Searching for the Agnes De Mille Theatre at UNC School of the Arts took me on a crisp walk through campus. Viewing UNCSA’s campus, you can feel the excitement of Fall and the high energy from students. Eventually my feet reached the entrance to the small black box theater. This theater holds an orchestra pit and is used primarily for A.J. Fletcher Opera Institute workshops and the UNCSA School of Dance, but on this night it hosted the award-winning UNCSA Jazz Ensemble.

The crowd settled into the nearly booked space, 177 seats total. They grew quiet in the blackness of the theater as the band walked on, warmed by a colorful backdrop. Instead of lights beaming and blinding the performers, this backdrop sent light onto the audience and created a silhouette of Ron Rudkin and the Jazz Ensemble.

The swing band’s program started with a challenging arrangement of Miles Davis’ “Four.” Afterwards, Rudkin introduced some of the program’s content. The piercing pink backdrop painted the audience a bright hue while the music of Bob Mintzer blasted through the small theater. One student played the güiro with more energy than I thought possible, while another donned an electrifying pink guitar. The ensemble sounded comfortable, extremely full, and balanced. In particular, the brass section had good range and power.

The pink light shifted to red, another cue for the audience as the band sent off a trombone solo on “There Will Never Be Another You.” Trombonist and educator George West arranged this classic Harry Warren song. Based on this performance, West knew how to write for trombones and make them swing! A highlight of the piece occurred when the pianist created a pedal point, building tension between the trombones and rhythm section.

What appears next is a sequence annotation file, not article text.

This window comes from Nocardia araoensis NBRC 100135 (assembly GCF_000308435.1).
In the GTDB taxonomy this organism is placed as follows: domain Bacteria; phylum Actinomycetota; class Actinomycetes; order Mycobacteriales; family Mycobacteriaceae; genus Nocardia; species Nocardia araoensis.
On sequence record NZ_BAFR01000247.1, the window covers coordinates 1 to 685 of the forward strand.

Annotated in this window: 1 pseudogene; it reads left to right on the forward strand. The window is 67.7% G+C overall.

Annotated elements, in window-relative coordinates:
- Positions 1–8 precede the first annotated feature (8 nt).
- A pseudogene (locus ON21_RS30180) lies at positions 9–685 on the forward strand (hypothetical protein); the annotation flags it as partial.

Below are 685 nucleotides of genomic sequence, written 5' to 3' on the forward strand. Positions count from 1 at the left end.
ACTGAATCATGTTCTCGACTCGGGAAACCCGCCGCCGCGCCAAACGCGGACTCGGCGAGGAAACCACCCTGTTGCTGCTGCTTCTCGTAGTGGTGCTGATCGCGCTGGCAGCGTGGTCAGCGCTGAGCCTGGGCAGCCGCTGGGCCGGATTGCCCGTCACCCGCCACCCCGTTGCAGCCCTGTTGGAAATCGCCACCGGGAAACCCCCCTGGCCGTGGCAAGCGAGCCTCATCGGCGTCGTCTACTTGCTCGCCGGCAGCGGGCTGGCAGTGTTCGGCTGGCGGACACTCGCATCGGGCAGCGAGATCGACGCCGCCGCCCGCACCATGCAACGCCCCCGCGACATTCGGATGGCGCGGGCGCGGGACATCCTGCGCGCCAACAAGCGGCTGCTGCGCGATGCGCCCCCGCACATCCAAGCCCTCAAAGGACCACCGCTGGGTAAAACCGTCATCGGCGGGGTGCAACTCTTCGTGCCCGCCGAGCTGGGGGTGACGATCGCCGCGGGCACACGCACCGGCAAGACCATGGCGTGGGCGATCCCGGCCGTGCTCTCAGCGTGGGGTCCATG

Paul Hanson entered the stage to play his 1961 piece “Janus and Tyche,” arranged for a big band by Bill Stevens, a North Carolina native. Hanson played a seemingly normal bassoon with a special microphone inserted into the bell. In conversation with Hanson afterwards, he said that the mic is transferable to saxophones. “Janus and Tyche” is very modern and could tell a story of the Roman god Janus and the Greek Tyche. Either way, watching an electric bassoon rip through a big band chart in triple meter is a once in a lifetime experience. Some of the melody is doubled in trumpet and bassoon, creating an odd texture. At certain moments, Hanson’s horn sounded like an electric guitar. His melodies sounded similar to Pat Metheny, but on bassoon. Hanson played another original, “Mediums,” and then paused for intermission. A guest flutist joined the band onstage for “Mediums” as well.

The second half of the concert maintained the first half’s energy. Pianist Ryan Mulder was unexpectedly welcomed onstage to play “Wayfinder,” an original he wrote for Hanson two years ago. The piece moves in a through-composed fashion and is written for just bassoon, piano, bass, and drums. As a through-composed piece, “Wayfinder” kept evolving into something else. Since through-composed music contains no repetitions, it can be more difficult to write catchy or impactful tunes. However, this did not stop Mulder. He inserts funk influences and contemporary sounds into this piece. He also studied film at UNCSA which may influence his writing choices/scoring for soundtracks.

The last two songs brought electric contrast. The band played “Anthropology,” featuring sax soli transcribed from a Charlie Parker solo on “Bird.” After “Anthropology,” “Cabeza De Carne” exploded with Latin energy. Humorously, at the end of the latter piece, Rudkin fumbled the mic and dropped it, but the audience assumed it was a proud “mic drop” moment. The band left the stage, but clearly planned to return for an encore. The band’s final song was Cole Porter’s “Just One of Those Things.” As the guest artist, Hanson could have been featured in the last songs on the program, but keeping him mostly in the first half was an artistic choice that kept the audience on their feet. While the program and instrumentation were quite diverse, the soloists were not. It would have been effective to see a greater diversity of student soloists as well. Overall, the UNCSA Jazz Ensemble played proudly through an entertaining concert that contained a variety of repertoire.